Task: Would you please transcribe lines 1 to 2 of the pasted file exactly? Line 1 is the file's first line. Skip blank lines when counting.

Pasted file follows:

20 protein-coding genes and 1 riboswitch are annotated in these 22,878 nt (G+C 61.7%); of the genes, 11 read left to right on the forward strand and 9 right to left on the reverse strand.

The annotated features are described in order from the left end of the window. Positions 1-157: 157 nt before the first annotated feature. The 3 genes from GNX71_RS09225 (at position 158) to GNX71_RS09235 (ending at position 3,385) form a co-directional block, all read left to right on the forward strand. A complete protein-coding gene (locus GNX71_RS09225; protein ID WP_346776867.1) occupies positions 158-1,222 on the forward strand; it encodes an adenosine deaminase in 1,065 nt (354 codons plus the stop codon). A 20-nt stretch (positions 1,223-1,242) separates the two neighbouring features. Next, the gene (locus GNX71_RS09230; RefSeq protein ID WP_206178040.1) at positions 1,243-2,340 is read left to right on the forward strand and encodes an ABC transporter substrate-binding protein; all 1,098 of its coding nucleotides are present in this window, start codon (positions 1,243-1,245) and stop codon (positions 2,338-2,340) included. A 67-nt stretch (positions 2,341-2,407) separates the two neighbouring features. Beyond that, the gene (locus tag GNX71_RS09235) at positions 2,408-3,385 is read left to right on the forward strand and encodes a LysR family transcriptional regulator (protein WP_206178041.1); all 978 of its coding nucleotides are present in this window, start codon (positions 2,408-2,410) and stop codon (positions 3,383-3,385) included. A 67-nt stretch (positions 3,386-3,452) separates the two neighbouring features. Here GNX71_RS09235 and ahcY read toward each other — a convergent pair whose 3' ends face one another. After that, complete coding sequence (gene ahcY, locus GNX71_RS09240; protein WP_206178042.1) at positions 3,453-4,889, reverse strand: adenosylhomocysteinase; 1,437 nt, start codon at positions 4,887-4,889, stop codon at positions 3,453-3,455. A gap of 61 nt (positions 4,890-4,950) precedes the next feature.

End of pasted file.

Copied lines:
20 protein-coding genes and 1 riboswitch are annotated in these 22,878 nt (G+C 61.7%); of the genes, 11 read left to right on the forward strand and 9 right to left on the reverse strand.

The annotated features are described in order from the left end of the window. Positions 1-157: 157 nt before the first annotated feature. The 3 genes from GNX71_RS09225 (at position 158) to GNX71_RS09235 (ending at position 3,385) form a co-directional block, all read left to right on the forward strand. A complete protein-coding gene (locus GNX71_RS09225; protein ID WP_346776867.1) occupies positions 158-1,222 on the forward strand; it encodes an adenosine deaminase in 1,065 nt (354 codons plus the stop codon). A 20-nt stretch (positions 1,223-1,242) separates the two neighbouring features. Next, the gene (locus GNX71_RS09230; RefSeq protein ID WP_206178040.1) at positions 1,243-2,340 is read left to right on the forward strand and encodes an ABC transporter substrate-binding protein; all 1,098 of its coding nucleotides are present in this window, start codon (positions 1,243-1,245) and stop codon (positions 2,338-2,340) included. A 67-nt stretch (positions 2,341-2,407) separates the two neighbouring features. Beyond that, the gene (locus tag GNX71_RS09235) at positions 2,408-3,385 is read left to right on the forward strand and encodes a LysR family transcriptional regulator (protein WP_206178041.1); all 978 of its coding nucleotides are present in this window, start codon (positions 2,408-2,410) and stop codon (positions 3,383-3,385) included. A 67-nt stretch (positions 3,386-3,452) separates the two neighbouring features. Here GNX71_RS09235 and ahcY read toward each other — a convergent pair whose 3' ends face one another. After that, complete coding sequence (gene ahcY, locus GNX71_RS09240; protein WP_206178042.1) at positions 3,453-4,889, reverse strand: adenosylhomocysteinase; 1,437 nt, start codon at positions 4,887-4,889, stop codon at positions 3,453-3,455. A gap of 61 nt (positions 4,890-4,950) precedes the next feature.